Former Italian PM under pressure over charging of father

Influence-peddling charges precede assembly by PD party led by Matteo Renzi

Former Italian prime minister Matteo Renzi: faces day-of-reckoning party congress. Photograph: Alessandro Bianchi/Reuters

Former Italian prime minister Matteo Renzi: faces day-of-reckoning party congress. Photograph: Alessandro Bianchi/Reuters

 

Former Italian prime minister Matteo Renzi has come under new political pressure following confirmation that his father is under investigation, charged with “trafficking in [political] influence” in relation to a a €2.7 billion public contract.

The disclosure came in advance of a potentially decisive assembly on Sunday being held by Mr Renzi’s political party, the Partito Democratico (PD).

Since the constitutional reform referendum defeat that prompted his resignation as prime minister in December, Mr Renzi has been under pressure to hold a day-of-reckoning-style party congress.  

Earlier this week, former party secretary Pier Luigi Bersani called for a serious reflection on both the heavy referendum defeat and also the record of the government led by Mr Renzi for three years.

“We have lost contact with parts of the electorate on crucial questions such as work, education, taxation and economic policies,” Mr Bersani said.   

“The younger generation looks on us with hostility. The repeated defeats of the last two years and the clear loss of party members and voters have both been totally ignored, whilst every request for a serious debate has been silenced.”

Essentially, the leftist rump of the party, which contains senior figures such as Mr Bersani and former prime minister Massimo D’Alema, believes Mr Renzi is loath to face a process of critical, internal analysis. Rather, they feel that he is keen to move on to a party congress that would re-elect him as party leader and de facto PD candidate for prime minister at the next general election.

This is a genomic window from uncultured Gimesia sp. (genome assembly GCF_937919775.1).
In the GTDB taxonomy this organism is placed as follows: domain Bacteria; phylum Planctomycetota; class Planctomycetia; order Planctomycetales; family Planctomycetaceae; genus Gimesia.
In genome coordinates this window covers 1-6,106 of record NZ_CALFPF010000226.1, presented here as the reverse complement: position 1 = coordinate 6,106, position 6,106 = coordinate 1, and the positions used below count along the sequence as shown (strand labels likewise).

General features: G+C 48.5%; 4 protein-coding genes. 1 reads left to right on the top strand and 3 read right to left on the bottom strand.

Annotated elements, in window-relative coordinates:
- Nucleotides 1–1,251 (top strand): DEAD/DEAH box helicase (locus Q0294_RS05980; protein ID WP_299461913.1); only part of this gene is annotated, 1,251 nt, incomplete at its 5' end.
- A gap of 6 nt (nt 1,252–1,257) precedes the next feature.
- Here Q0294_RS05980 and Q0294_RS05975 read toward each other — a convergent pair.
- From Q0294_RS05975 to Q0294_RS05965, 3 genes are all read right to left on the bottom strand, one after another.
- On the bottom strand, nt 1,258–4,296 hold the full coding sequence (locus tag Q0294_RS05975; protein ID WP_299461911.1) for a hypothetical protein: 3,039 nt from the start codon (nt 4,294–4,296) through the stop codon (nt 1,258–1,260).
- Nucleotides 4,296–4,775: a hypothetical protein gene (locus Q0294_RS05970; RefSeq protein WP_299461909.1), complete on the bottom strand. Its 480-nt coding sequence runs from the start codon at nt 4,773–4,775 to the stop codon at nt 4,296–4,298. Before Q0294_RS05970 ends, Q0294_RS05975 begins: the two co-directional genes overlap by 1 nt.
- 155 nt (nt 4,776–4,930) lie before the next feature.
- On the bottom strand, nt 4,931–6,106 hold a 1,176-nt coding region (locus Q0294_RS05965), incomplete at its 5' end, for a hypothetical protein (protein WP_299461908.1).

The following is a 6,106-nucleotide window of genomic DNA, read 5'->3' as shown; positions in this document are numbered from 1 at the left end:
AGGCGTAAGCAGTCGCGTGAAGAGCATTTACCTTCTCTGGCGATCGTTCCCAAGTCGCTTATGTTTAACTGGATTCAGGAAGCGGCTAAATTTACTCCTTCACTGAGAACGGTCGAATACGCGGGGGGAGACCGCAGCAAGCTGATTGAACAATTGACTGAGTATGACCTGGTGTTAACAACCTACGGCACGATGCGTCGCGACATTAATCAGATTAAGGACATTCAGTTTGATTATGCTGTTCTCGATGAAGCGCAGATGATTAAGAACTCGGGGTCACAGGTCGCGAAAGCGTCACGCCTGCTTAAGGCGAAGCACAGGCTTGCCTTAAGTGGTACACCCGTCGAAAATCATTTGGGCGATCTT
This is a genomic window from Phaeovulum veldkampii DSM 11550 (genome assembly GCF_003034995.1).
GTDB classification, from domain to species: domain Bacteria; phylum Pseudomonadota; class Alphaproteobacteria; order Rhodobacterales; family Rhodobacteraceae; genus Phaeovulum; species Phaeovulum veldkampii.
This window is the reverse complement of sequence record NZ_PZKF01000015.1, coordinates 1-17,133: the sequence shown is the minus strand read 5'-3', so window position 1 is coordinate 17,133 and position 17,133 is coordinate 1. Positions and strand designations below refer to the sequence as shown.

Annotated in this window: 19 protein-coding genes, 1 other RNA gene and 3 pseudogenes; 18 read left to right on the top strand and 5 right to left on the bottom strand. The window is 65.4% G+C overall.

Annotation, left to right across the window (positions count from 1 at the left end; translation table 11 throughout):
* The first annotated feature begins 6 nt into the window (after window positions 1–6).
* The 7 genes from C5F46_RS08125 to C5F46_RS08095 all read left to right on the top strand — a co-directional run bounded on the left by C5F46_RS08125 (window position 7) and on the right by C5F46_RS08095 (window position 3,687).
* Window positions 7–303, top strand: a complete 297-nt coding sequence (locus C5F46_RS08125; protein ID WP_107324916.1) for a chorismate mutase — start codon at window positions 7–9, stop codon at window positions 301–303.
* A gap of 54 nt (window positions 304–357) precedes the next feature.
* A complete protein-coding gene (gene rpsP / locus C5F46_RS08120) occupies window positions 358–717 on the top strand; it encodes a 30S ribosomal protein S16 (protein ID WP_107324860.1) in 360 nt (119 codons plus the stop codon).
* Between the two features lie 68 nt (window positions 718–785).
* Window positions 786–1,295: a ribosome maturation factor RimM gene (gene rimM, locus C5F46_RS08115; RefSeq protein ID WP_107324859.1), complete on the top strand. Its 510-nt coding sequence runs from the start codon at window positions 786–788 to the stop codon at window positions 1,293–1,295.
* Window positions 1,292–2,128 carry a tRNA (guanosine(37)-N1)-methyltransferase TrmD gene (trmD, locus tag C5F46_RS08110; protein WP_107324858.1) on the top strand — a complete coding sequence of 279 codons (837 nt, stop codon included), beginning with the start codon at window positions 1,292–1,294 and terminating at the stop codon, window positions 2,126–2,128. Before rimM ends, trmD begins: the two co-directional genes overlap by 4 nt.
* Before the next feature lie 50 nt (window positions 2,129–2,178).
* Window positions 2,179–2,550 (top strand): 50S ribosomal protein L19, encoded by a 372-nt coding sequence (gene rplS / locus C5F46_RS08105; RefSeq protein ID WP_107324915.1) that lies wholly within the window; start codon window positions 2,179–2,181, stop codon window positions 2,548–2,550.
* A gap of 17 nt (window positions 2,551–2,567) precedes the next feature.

Threatened split

Accordingly, the leftist minority, perhaps motivated by the consideration that many of them would not be handed a party nomination at the next election, have threatened to provoke a party split.

His rivals suspect that, having been reconfirmed as party leader, Mr Renzi might then press for an immediate election, undermining current prime minister and party comrade Paolo Gentiloni in the same manner as that in which he unseated the PDs’ Enrico Letta in 2014.

To that end, Mr Renzi is expected to resign as party leader on Sunday, opening the way for a party congress and “primaries” which he seems certain to win, given his tight control over the party after three years in office.   Pollsters estimate that he might win 49.7 per cent of the party vote, well ahead of his closest rival, president of Puglia Michele Emiliano, who is on 7.4 per cent.

It remains to be seen if the involvement of Renzi snr in this latest corruption investigation impacts negatively on his Renzi jnr. Tiziano Renzi has denied all wrongdoing, totally rejecting the public prosecutor’s allegation that he had been willing to use his “influence” to help Neapolitan magnate Alfredo Romeo win a €2.7 billion contract from CONSIP, the state body which furnishes and provides all Italian state offices and buildings.

Further indication of the tense moment in the PD emerged yesterday in the shape of off-air, open-microphone comments by infrastructure minister and Renzi supporter Graziano Delrio, who appeared to accuse Mr Renzi of doing little to avoid a possible party split this weekend.